Factional politics in Zimbabwe

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A bureaucracy is a large organization that is designed to achieve goals through hierarchical organization. Bureaucracies are designed according to rational principles, which are set in order to efficiently attain goals. Bureaucratic offices are ranked in a hierarchical order, with information flowing up the chain of command and directives flowing down.

 
The bureaucracy of an efficient political party, for instance, is designed in such a way that information from the grassroots’ structures flows up the chain of command without interruption, and accordingly directives flow back down.

 
Now, according to social theorists, in order for a bureaucracy to function at optimal efficiency it must have the following innate characteristics:

 
● Division of labor. This means that each person’s job is specifically broken down into routine and well-defined tasks. In a political party, this means that the function of each office is specifically defined, and that redundant offices are discontinued, as were the District Coordinating Committees (DCC’s) in Zanu-PF.

 
● Well-defined authority hierarchy. In other words: a multilevel formal structure, with a hierarchy of positions or offices, which ensures that each lower office is under the supervision and control of a higher one. Ultimately, this means that there is no ambiguity or overlapping of positions. In Zimbabwean politics for instance, this would mean that the role of a provincial chairperson and that of a politburo member within the same province are clearly set out in order to avoid ambiguity.

 
● High formalization, that is, an acceptance of formal rules and procedures to ensure uniformity and to regulate the behavior of office-bearers. Such formalization within a political party occurs in the form of a constitution, which should be applied to the letter in order to ensure optimum efficiency.

 
● Impersonal nature. This means that rules and controls are applieduniformly while avoiding preferential treatment of political personalities and office-bearers. In other words, the constitution of the organization is applied to the letter without favouring personalities or factions.

 

 

● Appointment decisions are based on merit. In a political party, this means that the selection and promotion of office bearers is based on exceptional technical qualifications, political competence and performance, and not simply for instance, factional, regional or racial classifications.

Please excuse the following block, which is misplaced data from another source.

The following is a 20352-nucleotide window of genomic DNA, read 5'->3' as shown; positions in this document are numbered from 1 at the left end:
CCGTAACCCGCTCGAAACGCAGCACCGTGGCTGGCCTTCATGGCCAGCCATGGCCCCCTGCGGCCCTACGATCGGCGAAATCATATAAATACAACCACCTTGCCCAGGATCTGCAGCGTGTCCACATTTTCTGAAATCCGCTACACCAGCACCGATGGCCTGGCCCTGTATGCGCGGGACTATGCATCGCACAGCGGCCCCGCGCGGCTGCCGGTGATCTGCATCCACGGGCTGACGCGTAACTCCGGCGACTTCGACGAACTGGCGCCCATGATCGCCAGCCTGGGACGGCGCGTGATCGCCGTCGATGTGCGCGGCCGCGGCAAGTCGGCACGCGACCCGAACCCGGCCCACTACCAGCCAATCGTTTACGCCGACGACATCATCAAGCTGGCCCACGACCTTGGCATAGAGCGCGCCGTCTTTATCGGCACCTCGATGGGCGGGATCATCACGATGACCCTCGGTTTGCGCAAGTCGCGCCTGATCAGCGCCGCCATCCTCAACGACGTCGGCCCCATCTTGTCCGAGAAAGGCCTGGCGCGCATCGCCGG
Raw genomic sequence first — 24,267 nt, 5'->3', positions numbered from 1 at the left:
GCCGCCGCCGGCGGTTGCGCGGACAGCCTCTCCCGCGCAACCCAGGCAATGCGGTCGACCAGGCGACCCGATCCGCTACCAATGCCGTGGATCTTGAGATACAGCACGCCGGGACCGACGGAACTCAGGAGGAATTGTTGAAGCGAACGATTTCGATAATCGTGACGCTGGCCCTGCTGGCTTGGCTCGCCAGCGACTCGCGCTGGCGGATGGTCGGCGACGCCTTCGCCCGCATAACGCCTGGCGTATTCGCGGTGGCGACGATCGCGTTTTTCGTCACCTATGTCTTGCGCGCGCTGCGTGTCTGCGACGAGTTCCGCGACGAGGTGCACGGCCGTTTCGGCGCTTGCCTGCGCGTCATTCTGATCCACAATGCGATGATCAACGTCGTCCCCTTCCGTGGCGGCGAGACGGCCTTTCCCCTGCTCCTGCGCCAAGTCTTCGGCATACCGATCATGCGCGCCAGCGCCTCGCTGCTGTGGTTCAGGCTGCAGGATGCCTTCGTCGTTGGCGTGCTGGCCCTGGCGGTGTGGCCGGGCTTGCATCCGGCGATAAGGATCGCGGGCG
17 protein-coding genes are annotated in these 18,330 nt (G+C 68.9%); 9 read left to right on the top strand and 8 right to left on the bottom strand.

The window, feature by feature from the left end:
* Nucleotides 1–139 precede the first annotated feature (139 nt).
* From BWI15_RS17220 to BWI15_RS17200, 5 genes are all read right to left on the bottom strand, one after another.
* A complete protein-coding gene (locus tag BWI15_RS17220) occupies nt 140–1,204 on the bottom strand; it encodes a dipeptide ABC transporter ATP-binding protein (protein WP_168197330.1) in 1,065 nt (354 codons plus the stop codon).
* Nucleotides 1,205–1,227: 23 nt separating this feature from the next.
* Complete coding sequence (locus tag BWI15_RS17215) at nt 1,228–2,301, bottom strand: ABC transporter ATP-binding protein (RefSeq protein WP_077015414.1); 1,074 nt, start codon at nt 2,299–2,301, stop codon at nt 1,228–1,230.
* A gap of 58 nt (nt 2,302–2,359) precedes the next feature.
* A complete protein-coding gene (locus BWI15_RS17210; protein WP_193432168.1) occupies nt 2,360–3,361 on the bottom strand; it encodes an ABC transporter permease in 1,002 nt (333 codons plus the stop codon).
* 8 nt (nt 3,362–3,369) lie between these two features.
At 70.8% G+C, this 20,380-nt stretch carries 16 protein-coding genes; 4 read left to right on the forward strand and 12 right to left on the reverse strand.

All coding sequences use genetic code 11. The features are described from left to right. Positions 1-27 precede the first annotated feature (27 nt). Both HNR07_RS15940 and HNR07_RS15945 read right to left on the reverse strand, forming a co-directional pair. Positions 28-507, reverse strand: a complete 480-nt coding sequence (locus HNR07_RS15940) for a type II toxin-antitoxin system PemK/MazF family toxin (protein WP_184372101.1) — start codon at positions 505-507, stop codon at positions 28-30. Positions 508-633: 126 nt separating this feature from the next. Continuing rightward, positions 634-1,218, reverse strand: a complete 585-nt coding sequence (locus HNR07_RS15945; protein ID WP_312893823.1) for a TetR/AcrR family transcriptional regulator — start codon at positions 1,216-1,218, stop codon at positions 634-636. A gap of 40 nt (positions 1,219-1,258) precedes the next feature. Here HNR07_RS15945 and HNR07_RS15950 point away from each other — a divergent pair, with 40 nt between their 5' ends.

●Distinct separation of members’ organizational and personal lives. In other words, the demands and interests of personal affairs are kept completely separate to prevent them form interfering with rational impersonal conduct of the organization’s activities.

 
Now, in recent weeks the Zimbabwean media has been awash with reports of political infighting in ZANU-PF on the basis of factional politics. For those who are unaware, a political faction refers to a number of persons in an organization who form a party within a political party, which is seeking to further its own ends, usually in opposition to the ends and aims of the main body or leadership of the party; a clique.

 
While political scientists argue that political factions can be either cooperative, competitive or degenerative, it is a widely held view that factionalism leads to the disintegration of party cohesion, and ultimately the diminishing of the six aforementioned characteristics of an efficient bureaucracy.

 
As a result, where factionalism occurs, a party that previously had a Well-defined authority hierarchy finds that lower ranking party officials might openly attack senior party office bearers on the basis that the impersonal nature of the bureaucracy has been substituted by preferential treatment of party members based upon factional allegiance.

 
For instance, the Zanu-PF Harare province youth chairperson recently unashamedly and openly chastised senior members of Zanu-PF’s Harare leadership. It remains to be seen whether the party will throw the book at him as required in a highly formalized bureaucracy.

 
Unfortunately, the depressed economic environment encourages vote buying. To such an extent that party members in the lower structures openly solicit vote-money from factional bidders, meaning that elections within party structures are engineered and therefore do not represent a true reflection of grassroots’ sentiment. As a result, where information from grassroots’ structures used to flow up the chain of command without interruption, it is now thwarted by factional fissures, and this leads to the misinformation of the party leadership and again, it diminishes the efficacy of the political party.

 
Ultimately, the best way to thwart factionalism is to resurrect the constitution of a political party, and after making necessary adaptations, to ensure that it is followed to the letter. As it stands in the case of Zanu-PF for instance, it would seem that the constitutional means of conducting party affairs have been substituted by factional by-laws.

 
Tau Tawengwa

 
Executive Director

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